Also since the cp4.2 was designed well after the switch to current ulsd wouldn't it stand to reason it was designed for the current lube level of the fuel?
 

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Sulfur isnt the lube in fuel I thought.
Also since the cp4.2 was designed well after the switch to current ulsd wouldn't it stand to reason it was designed for the current lube level of the fuel?
Stop it with all of this common sense thinking.....
 

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Discussion Starter #19
Sulfur isnt the lube in fuel I thought.
Also since the cp4.2 was designed well after the switch to current ulsd wouldn't it stand to reason it was designed for the current lube level of the fuel?


You would think. Bad fuel with water in it doesn’t help matters. That roller in there will not tolerate large deviations from design.

I am going to make a bold and early prediction but I suspect the failures we will see or experience will related to just that (water or bad fuel).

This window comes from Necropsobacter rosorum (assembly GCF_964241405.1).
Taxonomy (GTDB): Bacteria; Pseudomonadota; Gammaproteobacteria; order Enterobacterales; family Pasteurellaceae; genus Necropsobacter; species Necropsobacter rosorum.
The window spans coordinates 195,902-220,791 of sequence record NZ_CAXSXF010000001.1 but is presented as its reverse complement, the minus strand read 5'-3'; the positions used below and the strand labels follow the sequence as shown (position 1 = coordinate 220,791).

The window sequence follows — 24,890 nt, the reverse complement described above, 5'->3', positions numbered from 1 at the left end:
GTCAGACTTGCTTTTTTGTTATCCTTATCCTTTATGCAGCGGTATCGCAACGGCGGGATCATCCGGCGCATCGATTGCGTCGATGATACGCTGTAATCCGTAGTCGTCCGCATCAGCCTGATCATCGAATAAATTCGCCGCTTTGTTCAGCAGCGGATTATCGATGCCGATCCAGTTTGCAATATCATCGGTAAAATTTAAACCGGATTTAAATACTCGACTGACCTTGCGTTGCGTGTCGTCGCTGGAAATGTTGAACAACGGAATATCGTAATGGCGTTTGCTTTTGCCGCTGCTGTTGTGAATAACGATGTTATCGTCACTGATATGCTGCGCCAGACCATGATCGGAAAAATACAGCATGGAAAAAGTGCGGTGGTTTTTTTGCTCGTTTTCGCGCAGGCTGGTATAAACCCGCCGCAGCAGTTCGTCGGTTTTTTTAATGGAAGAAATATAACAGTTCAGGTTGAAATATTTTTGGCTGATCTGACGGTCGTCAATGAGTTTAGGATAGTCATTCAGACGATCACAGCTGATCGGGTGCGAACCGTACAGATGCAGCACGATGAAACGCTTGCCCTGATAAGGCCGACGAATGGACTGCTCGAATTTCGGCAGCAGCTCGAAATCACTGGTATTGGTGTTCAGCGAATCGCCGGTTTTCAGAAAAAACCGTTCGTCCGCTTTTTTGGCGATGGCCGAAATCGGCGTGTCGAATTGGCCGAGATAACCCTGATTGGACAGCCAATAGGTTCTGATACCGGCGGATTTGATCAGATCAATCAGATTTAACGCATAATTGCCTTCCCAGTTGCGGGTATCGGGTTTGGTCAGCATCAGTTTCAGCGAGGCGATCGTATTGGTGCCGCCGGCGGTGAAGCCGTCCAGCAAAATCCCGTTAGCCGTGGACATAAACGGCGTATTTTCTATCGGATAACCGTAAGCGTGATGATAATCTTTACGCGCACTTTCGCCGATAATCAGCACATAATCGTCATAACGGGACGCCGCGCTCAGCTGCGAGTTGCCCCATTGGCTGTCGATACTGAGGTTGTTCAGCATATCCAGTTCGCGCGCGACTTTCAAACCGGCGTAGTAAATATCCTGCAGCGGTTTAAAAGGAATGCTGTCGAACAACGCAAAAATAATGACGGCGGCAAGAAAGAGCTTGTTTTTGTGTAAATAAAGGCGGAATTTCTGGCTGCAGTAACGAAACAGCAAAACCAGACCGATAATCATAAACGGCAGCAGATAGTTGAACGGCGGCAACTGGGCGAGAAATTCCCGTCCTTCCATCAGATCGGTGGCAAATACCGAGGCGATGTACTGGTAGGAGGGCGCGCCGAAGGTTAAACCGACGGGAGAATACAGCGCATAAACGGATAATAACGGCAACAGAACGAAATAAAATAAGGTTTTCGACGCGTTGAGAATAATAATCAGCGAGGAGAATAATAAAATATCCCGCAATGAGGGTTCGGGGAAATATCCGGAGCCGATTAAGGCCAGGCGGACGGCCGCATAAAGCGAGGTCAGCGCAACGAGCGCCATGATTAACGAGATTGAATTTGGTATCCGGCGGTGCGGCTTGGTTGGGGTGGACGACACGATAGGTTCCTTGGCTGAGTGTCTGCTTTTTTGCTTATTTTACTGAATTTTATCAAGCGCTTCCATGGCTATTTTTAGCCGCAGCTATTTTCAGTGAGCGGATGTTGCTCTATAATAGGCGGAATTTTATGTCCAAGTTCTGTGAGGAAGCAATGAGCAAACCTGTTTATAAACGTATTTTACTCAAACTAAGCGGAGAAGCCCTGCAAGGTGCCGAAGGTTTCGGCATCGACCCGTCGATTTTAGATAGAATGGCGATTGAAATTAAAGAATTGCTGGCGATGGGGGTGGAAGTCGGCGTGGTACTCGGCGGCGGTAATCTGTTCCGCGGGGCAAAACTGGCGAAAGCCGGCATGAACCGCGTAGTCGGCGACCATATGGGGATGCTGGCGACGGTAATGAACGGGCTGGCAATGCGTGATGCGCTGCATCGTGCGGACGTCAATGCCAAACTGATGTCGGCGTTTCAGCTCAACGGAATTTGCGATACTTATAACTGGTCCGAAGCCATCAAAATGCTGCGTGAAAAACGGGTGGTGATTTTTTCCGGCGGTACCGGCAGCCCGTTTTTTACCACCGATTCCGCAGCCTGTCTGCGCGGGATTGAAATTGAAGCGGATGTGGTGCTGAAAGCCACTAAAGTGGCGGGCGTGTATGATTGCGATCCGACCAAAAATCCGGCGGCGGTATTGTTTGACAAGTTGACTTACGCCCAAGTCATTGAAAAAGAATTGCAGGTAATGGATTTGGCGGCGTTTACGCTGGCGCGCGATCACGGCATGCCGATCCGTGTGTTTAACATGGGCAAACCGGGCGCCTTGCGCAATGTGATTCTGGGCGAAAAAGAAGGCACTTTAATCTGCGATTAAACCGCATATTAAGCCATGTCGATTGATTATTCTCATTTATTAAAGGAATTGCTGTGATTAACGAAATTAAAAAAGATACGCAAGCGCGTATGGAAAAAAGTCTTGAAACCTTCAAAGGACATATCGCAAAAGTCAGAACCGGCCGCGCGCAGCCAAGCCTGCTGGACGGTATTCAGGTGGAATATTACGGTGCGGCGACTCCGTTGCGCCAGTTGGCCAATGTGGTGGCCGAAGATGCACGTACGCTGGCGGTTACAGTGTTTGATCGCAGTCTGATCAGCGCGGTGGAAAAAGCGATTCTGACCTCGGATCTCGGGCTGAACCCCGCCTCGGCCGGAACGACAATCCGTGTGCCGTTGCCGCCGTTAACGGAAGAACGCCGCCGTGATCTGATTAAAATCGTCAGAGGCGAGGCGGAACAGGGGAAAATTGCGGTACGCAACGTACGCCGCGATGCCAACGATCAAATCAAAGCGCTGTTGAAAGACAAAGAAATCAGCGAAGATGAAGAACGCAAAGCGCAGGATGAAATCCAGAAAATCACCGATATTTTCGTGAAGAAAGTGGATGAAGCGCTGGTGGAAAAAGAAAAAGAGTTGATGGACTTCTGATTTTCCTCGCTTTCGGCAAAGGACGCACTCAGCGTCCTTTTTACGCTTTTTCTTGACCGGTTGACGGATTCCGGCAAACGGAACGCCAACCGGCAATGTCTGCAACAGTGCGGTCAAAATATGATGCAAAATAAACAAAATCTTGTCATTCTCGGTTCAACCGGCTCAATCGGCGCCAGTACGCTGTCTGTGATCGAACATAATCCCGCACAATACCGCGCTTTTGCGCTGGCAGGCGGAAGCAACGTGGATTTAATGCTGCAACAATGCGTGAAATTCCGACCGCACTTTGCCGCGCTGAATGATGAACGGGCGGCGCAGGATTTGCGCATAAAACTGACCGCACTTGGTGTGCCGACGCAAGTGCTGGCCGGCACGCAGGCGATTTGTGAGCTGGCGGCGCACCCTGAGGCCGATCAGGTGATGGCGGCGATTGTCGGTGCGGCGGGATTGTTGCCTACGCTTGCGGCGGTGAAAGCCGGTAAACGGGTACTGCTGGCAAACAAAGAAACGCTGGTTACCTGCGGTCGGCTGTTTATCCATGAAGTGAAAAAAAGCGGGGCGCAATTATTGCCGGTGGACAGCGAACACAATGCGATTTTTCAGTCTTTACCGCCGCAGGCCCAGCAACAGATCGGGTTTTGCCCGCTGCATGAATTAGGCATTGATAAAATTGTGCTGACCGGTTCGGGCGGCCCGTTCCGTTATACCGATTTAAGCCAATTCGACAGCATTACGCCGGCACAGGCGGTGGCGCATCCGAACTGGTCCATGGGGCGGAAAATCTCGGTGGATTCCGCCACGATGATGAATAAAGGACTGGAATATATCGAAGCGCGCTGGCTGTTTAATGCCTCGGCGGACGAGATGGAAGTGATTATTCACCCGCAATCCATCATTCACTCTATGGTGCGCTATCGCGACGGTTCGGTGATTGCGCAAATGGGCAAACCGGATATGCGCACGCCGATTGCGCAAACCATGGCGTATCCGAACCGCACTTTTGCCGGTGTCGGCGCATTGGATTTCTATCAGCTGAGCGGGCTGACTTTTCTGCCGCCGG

However our newly designed WIF sensor will probably let us down




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Also since the cp4.2 was designed well after the switch to current ulsd wouldn't it stand to reason it was designed for the current lube level of the fuel?
Not necessarily, it was designed for a different market all together.

I am not going to claim to be an expert, and someone may come along to correct me, but my understanding is this.

The CP4 was designed for the European market, smaller displacement engines (and fuels). When a higher pressure pump was required for the U.S. market the CP4 was redesigned to the CP4.2 (second piston) to deliver more volume for the larger American engines. Everything else about the pump remained the same, hence its inability to deal with poor quality U.S. fuels. As has been discussed before, there is a reason the Diesel additive market is strong. The cetane level and quality of your fuel varies from place to place, even across town and from station to station in many cases. Very few places have higher cetane or more refined diesel (referred to as Premium Diesel) in the U.S..